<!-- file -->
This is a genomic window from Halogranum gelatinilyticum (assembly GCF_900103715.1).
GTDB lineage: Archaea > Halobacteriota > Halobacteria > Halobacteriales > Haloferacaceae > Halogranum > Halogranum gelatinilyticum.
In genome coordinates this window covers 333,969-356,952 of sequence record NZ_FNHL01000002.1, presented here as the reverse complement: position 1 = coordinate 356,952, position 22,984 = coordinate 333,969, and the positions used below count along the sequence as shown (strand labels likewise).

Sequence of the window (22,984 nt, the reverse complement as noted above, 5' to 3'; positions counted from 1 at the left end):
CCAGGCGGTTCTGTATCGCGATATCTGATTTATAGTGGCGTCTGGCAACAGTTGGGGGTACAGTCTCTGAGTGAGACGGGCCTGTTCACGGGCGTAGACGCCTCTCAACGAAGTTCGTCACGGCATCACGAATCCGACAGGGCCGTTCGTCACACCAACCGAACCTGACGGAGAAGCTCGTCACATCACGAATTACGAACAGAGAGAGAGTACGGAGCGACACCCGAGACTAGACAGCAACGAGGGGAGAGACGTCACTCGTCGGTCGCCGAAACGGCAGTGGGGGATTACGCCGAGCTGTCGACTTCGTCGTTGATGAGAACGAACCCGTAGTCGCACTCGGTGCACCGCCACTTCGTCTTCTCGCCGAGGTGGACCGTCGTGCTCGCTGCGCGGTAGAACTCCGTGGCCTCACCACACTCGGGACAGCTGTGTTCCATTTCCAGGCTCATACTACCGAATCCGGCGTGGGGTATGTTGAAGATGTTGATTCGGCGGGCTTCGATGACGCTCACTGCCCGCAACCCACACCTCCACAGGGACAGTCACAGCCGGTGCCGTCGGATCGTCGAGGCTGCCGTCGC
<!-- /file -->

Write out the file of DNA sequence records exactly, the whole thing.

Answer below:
This is a genomic window from Halogranum gelatinilyticum (assembly GCF_900103715.1).
GTDB lineage: Archaea > Halobacteriota > Halobacteria > Halobacteriales > Haloferacaceae > Halogranum > Halogranum gelatinilyticum.
In genome coordinates this window covers 333,969-356,952 of sequence record NZ_FNHL01000002.1, presented here as the reverse complement: position 1 = coordinate 356,952, position 22,984 = coordinate 333,969, and the positions used below count along the sequence as shown (strand labels likewise).

Sequence of the window (22,984 nt, the reverse complement as noted above, 5' to 3'; positions counted from 1 at the left end):
CCAGGCGGTTCTGTATCGCGATATCTGATTTATAGTGGCGTCTGGCAACAGTTGGGGGTACAGTCTCTGAGTGAGACGGGCCTGTTCACGGGCGTAGACGCCTCTCAACGAAGTTCGTCACGGCATCACGAATCCGACAGGGCCGTTCGTCACACCAACCGAACCTGACGGAGAAGCTCGTCACATCACGAATTACGAACAGAGAGAGAGTACGGAGCGACACCCGAGACTAGACAGCAACGAGGGGAGAGACGTCACTCGTCGGTCGCCGAAACGGCAGTGGGGGATTACGCCGAGCTGTCGACTTCGTCGTTGATGAGAACGAACCCGTAGTCGCACTCGGTGCACCGCCACTTCGTCTTCTCGCCGAGGTGGACCGTCGTGCTCGCTGCGCGGTAGAACTCCGTGGCCTCACCACACTCGGGACAGCTGTGTTCCATTTCCAGGCTCATACTACCGAATCCGGCGTGGGGTATGTTGAAGATGTTGATTCGGCGGGCTTCGATGACGCTCACTGCCCGCAACCCACACCTCCACAGGGACAGTCACAGCCGGTGCCGTCGGATCGTCGAGGCTGCCGTCGC